High-Throughput Drug Screening Using 3D Cell Cultures

For a long time, the drug industry has relied on flat 2D cell cultures grown on a plate to screen for potential drugs. However, 2D models do not accurately reflect the native environment of cells in vivo. 3D cell cultures, on the other hand, better represent the numerous cell-cell and cell-matrix interactions and hypoxic conditions that have a profound effect on the behavior of cells. In a 2018 study published in Oncogene, Kota et al. developed a high-throughput 3D spheroid-based screening assay to identify drug candidates that target RAS proteins.

RAS proteins are GTPases that transmit extracellular signals into cellular signaling pathways, which could activate cell proliferation, differentiation and survival mechanisms. Oncogene mutation in the three human RAS genes (HRAS, NRAS and KRAS) are found in 30% of all cancers, making RAS proteins the most common oncogene. In fact, mutations in KRAS are found in >90% of pancreatic cancers. Despite the prevalence of RAS mutations, targeting RAS proteins with drugs is extremely challenging due to the complex nature of the protein.

The authors in this study wanted to test a new approach using a 3D spheroid-based screening assay to find drugs that target RAS proteins. They first harvested 2D monolayer cultures of pancreatic epithelial tumor cells that express either wild-type KRAS or mutant oncogenic KRAS, and tested their ability to form 3D spheroids. They confirmed spheroid growth using the CellTiter-Glo® 3D Cell Viability Assay with linearity of detection in the range of 1,000–10,000 cells seeded.

The 3D spheroids were then treated with a library of 1,280 known drugs. From the high-throughput screen, they identified one compound with the greatest selective inhibition against oncogenic KRAS. The compound is called Proscillaridin A, a cardiac glycoside that is known for treating congestive heart failure and cardiac arrhythmia. In 3D spheroids, Proscillardin A inhibited oncogenic KRAS at a >90% inhibition rate, with <10% inhibition of wild-type KRAS. In 2D cultures, however, there was no selective inhibition of oncogenic KRAS (inhibition rates for both oncogenic and wild-type KRAS were about 50%). This means that Proscillaridin A would not have been identified as a candidate if the screen was done using only 2D cultures.

Next, the authors wanted to determine how Proscillaridin A impacts tumor cell viability. Could it induce apoptosis in tumor cells? To test this, they used the RealTime-Glo™ Annexin V Apoptosis Assay. This bioluminescent assay is able to detect apoptosis in real time, based on the exposure of phosphatidylserine on the outer leaflet of the cell membrane when apoptosis occurs. Using this assay, they found that Proscillaridin A induced apoptosis at earlier time points and higher rates in 3D spheroids expressing oncogenic KRAS compared with wild-type KRAS. In 2D cultures, there was no difference in the rate of apoptosis.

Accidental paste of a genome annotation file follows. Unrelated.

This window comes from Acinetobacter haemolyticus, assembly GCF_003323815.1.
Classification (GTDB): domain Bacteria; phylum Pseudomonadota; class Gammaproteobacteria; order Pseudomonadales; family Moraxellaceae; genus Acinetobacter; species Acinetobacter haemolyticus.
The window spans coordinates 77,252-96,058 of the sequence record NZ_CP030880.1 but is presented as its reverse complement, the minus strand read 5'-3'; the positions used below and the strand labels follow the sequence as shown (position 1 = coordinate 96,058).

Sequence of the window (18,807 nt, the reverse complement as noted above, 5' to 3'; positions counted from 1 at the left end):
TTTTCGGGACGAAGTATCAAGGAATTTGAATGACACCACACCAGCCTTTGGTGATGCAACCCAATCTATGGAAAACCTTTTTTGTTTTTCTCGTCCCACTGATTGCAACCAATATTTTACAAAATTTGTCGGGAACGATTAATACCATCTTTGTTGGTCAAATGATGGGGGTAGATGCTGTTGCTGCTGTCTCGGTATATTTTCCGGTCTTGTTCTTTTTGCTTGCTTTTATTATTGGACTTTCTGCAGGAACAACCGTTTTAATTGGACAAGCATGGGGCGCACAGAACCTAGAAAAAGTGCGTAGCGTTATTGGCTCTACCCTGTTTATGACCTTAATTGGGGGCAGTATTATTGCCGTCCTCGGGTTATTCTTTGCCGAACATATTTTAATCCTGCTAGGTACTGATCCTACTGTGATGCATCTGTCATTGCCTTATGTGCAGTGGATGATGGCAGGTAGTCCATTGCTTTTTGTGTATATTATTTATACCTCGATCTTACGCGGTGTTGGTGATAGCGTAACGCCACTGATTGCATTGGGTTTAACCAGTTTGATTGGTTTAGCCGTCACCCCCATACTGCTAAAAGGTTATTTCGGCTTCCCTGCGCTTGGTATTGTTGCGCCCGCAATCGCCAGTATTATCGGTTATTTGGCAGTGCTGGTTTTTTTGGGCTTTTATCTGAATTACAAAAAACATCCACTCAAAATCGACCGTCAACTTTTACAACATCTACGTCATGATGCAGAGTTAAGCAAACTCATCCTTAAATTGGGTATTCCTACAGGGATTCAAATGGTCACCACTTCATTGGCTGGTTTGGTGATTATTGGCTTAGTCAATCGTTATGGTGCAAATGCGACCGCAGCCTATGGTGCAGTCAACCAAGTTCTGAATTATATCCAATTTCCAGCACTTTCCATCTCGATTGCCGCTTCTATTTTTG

This study shows that high-throughput screening in 3D spheroids can identify potential drugs that would not have been discovered in a 2D format. This provides hope for finding drugs against difficult target proteins such as RAS.

Reference: Kota S., et al. (2018) A novel three-dimensional high-throughput screening approach identifies inducers of a mutant KRAS selective lethal phenotype. Oncogene. Epub ahead of print.

A Better GTPase Assay for Drug Development

Cover of October Issue of Assay and Drug Development Technologies featuring GTPase-Glo™ Assay.The path to drug development is strewn with obstacles: Identifying targets; configuring assays to help identify targets or drugs; uncovering the right compound to affect the selected target without off-target effects and screening multiple compounds to eliminate or identify potential drugs. Without the right tools, compounds or target, identifying potential disease therapies becomes nearly impossible.

When it comes to a drug target for cancer, the Ras protein family is at the top of the list because the proteins are expressed ubiquitiously and found mutated in many types of cancer. Because Ras proteins are involved in transducing signals from the surface of cells, many of the resulting mutations produce an activated Ras, inducing uncontrolled expression of the genes that Ras controls. Ras proteins are small GTPases (20–25kDa) that comprise a larger superfamily of proteins divided into five subfamilies: Ras, Rho, Rab, Arf, and Ran. These proteins control diverse cellular activities, including cellular differentiation, proliferation, cell division, nuclear import and export, and vesicle transport. GTPases are guanosine-nucleotide-binding proteins with affinity for GDP or GTP and are able to hydrolyze GTP. When bound to GTP, GTPases are active (turned on) and interact with downstream proteins in the signaling cascade. When GTPases are bound to GDP, the proteins are inactivated (turned off) and no longer transduce signals. Continue reading